"There was a good sense that there was concurrence among my opinion that he was the most qualified for this position," Pavlicek said.
And while the village manager is charged to employ such a position, village code states that, "employment decisions by the Village Manager in relation to the General Counsel shall be reviewed with the board of trustees before final action."
Trustee Adam Salzman agreed it was important for Pavlicek to fulfill her job, but he also wanted clarification on the village board's role in selecting such a position. He'd also like to see that role redefined.
"The village attorney role is very broad," Salzman said. "I think it might possibly be too broad. But that's the way the council of government way works."
The general counsel advices the village board, according to the code, and is responsible for "processing and prosecuting violations of Village ordinances." The village attorney and village manager can also choose when to use outside counsel, but Salzman thinks there is room for tightening up the language of the village attorney's role.
"It's certainly open for debate," Salzman said. "There is nothing in the code that specifies when work should be done in house, and when it should be outsourced."
Because Heise came equipped with such "institutional knowledge," it never was an issue, but board members have continually brought up the concept of defining how the law department works during "special protocol sessions." Salzman, himself an attorney, said this is an example of a "lingering question" trustees have pondered updating but have yet to.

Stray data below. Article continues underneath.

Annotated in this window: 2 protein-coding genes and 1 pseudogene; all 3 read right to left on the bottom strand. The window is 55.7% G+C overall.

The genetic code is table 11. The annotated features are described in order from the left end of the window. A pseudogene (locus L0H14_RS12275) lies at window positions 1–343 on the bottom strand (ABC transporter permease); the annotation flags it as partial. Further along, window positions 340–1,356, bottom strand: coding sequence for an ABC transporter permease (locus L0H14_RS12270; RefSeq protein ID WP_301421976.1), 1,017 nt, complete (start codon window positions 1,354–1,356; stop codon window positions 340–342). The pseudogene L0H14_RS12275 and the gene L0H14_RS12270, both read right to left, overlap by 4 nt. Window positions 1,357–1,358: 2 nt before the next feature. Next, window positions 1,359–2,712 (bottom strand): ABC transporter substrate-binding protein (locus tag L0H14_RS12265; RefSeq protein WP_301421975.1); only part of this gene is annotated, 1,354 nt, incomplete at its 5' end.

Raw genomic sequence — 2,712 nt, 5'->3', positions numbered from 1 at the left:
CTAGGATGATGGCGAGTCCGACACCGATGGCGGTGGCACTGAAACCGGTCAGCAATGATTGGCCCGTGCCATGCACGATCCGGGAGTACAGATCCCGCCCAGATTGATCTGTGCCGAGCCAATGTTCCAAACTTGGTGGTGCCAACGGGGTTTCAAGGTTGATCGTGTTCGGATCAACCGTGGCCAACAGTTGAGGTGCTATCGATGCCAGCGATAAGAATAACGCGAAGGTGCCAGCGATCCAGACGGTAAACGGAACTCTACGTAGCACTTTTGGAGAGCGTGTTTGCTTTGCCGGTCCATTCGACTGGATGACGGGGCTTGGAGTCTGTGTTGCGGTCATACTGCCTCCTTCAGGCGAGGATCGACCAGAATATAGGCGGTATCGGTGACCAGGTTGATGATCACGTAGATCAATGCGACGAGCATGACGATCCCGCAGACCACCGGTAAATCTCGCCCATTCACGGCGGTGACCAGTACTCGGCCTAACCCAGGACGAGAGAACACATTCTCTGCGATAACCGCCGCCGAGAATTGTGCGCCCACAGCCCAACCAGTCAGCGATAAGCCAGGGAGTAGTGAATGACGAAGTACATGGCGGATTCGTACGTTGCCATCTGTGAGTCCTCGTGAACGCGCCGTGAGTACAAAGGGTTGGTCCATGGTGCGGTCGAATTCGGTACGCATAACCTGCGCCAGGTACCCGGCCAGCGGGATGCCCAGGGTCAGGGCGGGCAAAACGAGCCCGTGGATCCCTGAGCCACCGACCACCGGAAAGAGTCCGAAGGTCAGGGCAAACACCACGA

Still, he doesn't anticipate major changes in the code language happening anytime soon because of the complicated nature of doing so. Salzman did, however, suggest it's worth at least clarifying.
Regardless of the Salzmann's concerns about code logistics, he said he was impressed with the search process and the diverse pool of candidates the job post attracted. What stood out to him about Stephanides was his breadth of experience and personality.
"He seemed very bright, personable and had a good sense of humor," Salzman said. "All those characteristics will serve him well in this position."
And despite concerns about the selection process, Salzman agreed it was best to let Pavlicek have the latitude to do what she felt best for the position.
"I do think we ended up with the best candidate," he said.
Trustees Bob Tucker and Collette Lueck said they didn't spend much time with the candidate but were able to have a good conversation to get to know him. They both agreed the process, especially using the search firm, was beneficial to finding the right candidate.
"He was someone who could really get the message out there," Tucker said about Bob Slavin, the president of the consulting firm. "He demonstrated a good working knowledge of what Oak Park is about and what Oak Park needed in terms of this position.
Lueck agreed it was best to let Pavlicek choose the final candidate because of the confidence needed in the day-to-day working with the village attorney. The dynamic between the two is key, added Lueck, who didn't feel the board's perspective played a role in determining what that was.
She also agreed that using a search firm was beneficial, in large part to the time-intensive labor needed for such an important search. Slavin's connections in the municipal realm across the country was also helpful, Lueck said.
"I know the community doesn't like spending money on consultants and I understand that concern, and I share the concern. I think what is helpful is consultants only get paid to do only one job…It's a one-time payment,' Lueck said. "They are in and out. In that case, they are very cost effective in terms of what you get."